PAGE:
Black Catholic History Month seeks to promote cultural awareness at Notre Dame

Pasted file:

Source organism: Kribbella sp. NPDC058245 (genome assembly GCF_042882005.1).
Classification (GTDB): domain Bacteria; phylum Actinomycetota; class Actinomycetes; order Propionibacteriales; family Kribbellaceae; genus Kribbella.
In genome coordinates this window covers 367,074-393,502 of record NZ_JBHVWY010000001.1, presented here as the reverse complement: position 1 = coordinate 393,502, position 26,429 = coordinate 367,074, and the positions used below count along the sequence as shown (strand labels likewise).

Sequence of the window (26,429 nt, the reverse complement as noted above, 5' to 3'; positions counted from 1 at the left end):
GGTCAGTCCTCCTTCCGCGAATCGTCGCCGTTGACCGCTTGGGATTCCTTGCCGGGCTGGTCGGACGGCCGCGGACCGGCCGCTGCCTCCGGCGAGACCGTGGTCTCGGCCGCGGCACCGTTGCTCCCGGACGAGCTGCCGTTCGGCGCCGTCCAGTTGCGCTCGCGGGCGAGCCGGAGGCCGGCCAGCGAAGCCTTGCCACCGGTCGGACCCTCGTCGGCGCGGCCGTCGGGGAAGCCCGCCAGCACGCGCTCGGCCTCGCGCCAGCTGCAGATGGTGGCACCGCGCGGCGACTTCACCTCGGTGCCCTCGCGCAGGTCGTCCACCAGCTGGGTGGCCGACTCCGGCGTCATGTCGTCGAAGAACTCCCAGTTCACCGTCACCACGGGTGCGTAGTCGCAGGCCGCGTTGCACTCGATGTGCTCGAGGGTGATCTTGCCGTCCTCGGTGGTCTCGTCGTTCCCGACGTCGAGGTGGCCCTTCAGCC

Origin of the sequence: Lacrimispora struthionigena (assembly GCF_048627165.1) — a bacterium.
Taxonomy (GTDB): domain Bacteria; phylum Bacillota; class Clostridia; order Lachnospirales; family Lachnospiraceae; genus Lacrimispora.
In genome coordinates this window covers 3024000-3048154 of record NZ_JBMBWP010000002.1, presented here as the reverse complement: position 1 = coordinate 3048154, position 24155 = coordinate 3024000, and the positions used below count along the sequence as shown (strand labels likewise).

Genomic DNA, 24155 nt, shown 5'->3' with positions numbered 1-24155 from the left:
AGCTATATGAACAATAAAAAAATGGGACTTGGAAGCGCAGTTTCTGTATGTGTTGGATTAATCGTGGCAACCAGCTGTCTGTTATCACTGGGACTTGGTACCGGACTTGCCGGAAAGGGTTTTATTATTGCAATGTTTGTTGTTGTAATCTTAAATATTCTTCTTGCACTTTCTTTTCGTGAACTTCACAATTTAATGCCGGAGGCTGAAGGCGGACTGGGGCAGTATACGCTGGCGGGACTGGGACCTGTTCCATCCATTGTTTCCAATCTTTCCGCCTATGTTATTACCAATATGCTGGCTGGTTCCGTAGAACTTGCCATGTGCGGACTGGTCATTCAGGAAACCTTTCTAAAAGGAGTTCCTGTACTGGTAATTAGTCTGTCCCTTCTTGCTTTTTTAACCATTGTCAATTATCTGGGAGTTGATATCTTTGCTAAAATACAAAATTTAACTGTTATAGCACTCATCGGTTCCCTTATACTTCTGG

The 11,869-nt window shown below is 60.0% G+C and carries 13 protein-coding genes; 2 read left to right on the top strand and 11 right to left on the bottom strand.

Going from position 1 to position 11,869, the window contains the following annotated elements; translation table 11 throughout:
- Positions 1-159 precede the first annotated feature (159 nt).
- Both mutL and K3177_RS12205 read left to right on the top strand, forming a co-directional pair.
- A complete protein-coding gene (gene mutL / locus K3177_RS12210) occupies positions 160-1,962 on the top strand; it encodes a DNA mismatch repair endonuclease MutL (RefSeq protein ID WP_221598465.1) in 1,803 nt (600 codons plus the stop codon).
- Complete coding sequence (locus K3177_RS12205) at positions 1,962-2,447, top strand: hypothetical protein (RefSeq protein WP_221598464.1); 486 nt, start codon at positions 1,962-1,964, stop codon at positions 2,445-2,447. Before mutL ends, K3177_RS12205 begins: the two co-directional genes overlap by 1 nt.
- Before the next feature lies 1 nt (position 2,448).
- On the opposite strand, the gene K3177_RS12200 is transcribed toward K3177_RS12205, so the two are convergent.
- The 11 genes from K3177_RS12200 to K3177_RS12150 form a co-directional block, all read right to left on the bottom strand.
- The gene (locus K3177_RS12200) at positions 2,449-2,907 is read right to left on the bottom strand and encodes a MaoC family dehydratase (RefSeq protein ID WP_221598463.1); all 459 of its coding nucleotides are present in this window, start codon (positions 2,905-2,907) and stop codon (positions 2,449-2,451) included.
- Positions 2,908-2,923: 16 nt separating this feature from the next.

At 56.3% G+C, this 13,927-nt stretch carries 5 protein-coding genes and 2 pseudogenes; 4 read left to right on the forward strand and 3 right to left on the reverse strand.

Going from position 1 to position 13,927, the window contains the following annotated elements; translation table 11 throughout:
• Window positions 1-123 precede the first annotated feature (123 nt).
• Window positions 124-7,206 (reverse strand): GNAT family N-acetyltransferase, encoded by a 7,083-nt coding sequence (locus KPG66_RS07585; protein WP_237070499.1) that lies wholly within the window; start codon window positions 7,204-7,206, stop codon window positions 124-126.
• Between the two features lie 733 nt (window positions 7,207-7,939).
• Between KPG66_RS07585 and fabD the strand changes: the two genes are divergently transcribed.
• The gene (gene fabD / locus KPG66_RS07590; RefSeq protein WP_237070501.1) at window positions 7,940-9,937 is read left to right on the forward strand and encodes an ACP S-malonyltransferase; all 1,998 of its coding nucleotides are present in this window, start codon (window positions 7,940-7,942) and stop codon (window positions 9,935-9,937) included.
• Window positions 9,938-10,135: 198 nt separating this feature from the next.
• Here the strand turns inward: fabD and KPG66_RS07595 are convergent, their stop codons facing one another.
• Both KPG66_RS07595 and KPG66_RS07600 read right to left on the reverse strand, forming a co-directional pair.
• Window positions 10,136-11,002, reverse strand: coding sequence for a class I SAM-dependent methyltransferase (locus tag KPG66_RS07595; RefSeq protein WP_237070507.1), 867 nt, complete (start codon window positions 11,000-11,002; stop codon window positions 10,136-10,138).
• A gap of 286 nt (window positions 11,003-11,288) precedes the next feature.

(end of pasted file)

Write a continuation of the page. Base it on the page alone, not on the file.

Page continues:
first_imgDuring the month of November, American Catholics will observe Black Catholic History Month. Notre Dame will also participate in this commemoration. Deacon Mel Tardy, who is a member of the committee planning the events at Notre Dame, said the event was established by the National Black Catholic Clergy Caucus, which is a gathering of African American priests, deacons, bishops and seminarians, because many individuals felt like the experience of African American Catholics was being overlooked.“The Clergy Caucus selected November as Black Catholic History Month because the stories of African American Catholics were not being told and how the Church relates to African Americans in particular was not being addressed,” he said. “They felt that some attention to the history would be good.”At Notre Dame, the month will be celebrated in a variety of ways, including Masses, a panel discussion titled “Is Black Lives Matter a Pro-Life Issue?” and a closing ceremony with Bishop Fernand Cheri of New Orleans. The kickoff event for the month was a Mass this past Sunday in Dunne Hall. The goal of these events is to educate Notre Dame students, faculty and staff about African American Catholicism.Eric Styles, the rector of Carroll Hall and member of the organizing committee, said he hopes the month will dispel stereotypes of what it means to be Catholic in the United States.“A lot of assumptions are made about what Catholicism is and that usually translates in the United States to being white American and that’s not always the case,” he said. “So, [a goal is] making students more aware of that, making faculty and staff more aware of that and celebrating the diversity that is already in the Catholic Church.”Tardy spoke of his desire for the month to demonstrate the unique aspects of African American Catholicism.“I would like to see that more people would be aware of Black Catholic History Month and why it’s significant, that people would understand that there are some unique gifts and forms of expressions that come out of the African American experience that are viable for the Catholic liturgy and for Catholic religious thought and imagination,” he said.The goal of these events throughout the month is to open a dialogue for further change at the University level. Organizers said they hope this dialogue will take root in classes being taught about African American Catholic theology and influence how community members view certain social justice issues that affect African Americans and in creating an inclusive community within the liturgy at Notre Dame for more than just November.Becky Ruvalcaba, Campus Ministry’s assistant director of multicultural ministries and chair of the committee that planned the events of Black Catholic History month at Notre Dame, said in an email her goal for the month is to present a genuine view of the Catholic Church.“We desire that the celebration not just be for a month. That as we grow in love and understanding of the world church in and through the Black Catholic community; that we, as part of that universal church, come to represent it here at the University of Notre Dame authentically in our liturgical celebrations, in social teaching, and in Christian living,” she said. “In the end, my vision is to work and live in a truly authentic representation of God’s Church: where all of his children … stand hand in hand worshiping and praying as one.”Tags: African American community, Black Catholic History Month, Campus Ministry, Catholicism, Diversitylast_img read more